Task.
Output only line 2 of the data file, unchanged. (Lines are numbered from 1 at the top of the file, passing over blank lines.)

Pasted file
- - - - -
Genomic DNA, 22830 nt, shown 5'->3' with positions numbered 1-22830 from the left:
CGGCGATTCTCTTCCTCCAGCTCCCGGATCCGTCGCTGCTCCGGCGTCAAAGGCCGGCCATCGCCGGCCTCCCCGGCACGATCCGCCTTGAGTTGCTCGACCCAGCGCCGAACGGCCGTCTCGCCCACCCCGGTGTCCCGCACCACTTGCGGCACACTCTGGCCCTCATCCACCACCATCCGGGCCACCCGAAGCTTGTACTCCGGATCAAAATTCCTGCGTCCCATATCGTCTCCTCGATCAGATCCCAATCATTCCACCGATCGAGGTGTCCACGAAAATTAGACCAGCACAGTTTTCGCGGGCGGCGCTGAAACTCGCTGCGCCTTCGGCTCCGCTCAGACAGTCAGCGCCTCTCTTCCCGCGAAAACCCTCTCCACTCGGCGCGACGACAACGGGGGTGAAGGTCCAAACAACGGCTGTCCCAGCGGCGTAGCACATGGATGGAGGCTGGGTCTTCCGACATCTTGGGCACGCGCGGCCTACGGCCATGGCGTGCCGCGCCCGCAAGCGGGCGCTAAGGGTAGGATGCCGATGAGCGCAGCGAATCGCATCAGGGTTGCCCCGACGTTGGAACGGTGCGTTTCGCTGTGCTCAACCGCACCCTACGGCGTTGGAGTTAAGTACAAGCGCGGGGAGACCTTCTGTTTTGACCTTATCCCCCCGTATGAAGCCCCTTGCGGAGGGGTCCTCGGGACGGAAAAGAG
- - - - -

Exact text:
CGGCGATTCTCTTCCTCCAGCTCCCGGATCCGTCGCTGCTCCGGCGTCAAAGGCCGGCCATCGCCGGCCTCCCCGGCACGATCCGCCTTGAGTTGCTCGACCCAGCGCCGAACGGCCGTCTCGCCCACCCCGGTGTCCCGCACCACTTGCGGCACACTCTGGCCCTCATCCACCACCATCCGGGCCACCCGAAGCTTGTACTCCGGATCAAAATTCCTGCGTCCCATATCGTCTCCTCGATCAGATCCCAATCATTCCACCGATCGAGGTGTCCACGAAAATTAGACCAGCACAGTTTTCGCGGGCGGCGCTGAAACTCGCTGCGCCTTCGGCTCCGCTCAGACAGTCAGCGCCTCTCTTCCCGCGAAAACCCTCTCCACTCGGCGCGACGACAACGGGGGTGAAGGTCCAAACAACGGCTGTCCCAGCGGCGTAGCACATGGATGGAGGCTGGGTCTTCCGACATCTTGGGCACGCGCGGCCTACGGCCATGGCGTGCCGCGCCCGCAAGCGGGCGCTAAGGGTAGGATGCCGATGAGCGCAGCGAATCGCATCAGGGTTGCCCCGACGTTGGAACGGTGCGTTTCGCTGTGCTCAACCGCACCCTACGGCGTTGGAGTTAAGTACAAGCGCGGGGAGACCTTCTGTTTTGACCTTATCCCCCCGTATGAAGCCCCTTGCGGAGGGGTCCTCGGGACGGAAAAGAG